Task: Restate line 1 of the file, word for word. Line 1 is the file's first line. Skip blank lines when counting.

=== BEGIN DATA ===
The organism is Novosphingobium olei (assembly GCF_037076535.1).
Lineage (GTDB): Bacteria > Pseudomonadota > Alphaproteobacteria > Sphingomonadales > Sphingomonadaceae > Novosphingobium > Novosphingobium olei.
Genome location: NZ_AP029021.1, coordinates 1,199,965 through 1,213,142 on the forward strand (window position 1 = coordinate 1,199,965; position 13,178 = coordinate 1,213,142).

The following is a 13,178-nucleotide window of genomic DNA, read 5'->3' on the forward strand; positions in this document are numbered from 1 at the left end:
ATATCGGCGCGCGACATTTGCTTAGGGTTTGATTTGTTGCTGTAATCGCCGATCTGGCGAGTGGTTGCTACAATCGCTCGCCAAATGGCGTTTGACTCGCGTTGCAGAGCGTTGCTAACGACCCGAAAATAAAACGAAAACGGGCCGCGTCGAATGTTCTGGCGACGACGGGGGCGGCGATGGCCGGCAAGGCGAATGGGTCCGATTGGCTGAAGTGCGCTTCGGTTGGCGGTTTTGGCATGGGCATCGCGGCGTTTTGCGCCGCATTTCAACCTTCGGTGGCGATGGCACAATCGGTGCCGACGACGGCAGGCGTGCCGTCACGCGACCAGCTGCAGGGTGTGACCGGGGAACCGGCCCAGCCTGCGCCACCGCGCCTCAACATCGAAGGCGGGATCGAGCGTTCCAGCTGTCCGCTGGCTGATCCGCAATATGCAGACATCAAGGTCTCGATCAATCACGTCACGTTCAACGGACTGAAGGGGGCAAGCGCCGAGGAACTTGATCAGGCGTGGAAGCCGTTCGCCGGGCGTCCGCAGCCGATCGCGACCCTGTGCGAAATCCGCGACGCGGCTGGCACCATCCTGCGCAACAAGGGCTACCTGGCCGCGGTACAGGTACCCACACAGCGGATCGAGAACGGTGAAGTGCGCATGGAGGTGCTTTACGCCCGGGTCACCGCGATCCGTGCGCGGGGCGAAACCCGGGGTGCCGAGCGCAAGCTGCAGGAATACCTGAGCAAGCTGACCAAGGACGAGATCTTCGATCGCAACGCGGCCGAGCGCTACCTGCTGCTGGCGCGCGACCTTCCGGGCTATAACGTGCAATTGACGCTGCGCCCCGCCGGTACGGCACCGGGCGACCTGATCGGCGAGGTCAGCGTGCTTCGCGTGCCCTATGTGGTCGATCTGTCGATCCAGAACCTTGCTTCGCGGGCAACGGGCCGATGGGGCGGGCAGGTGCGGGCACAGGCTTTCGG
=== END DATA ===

The organism is Novosphingobium olei (assembly GCF_037076535.1).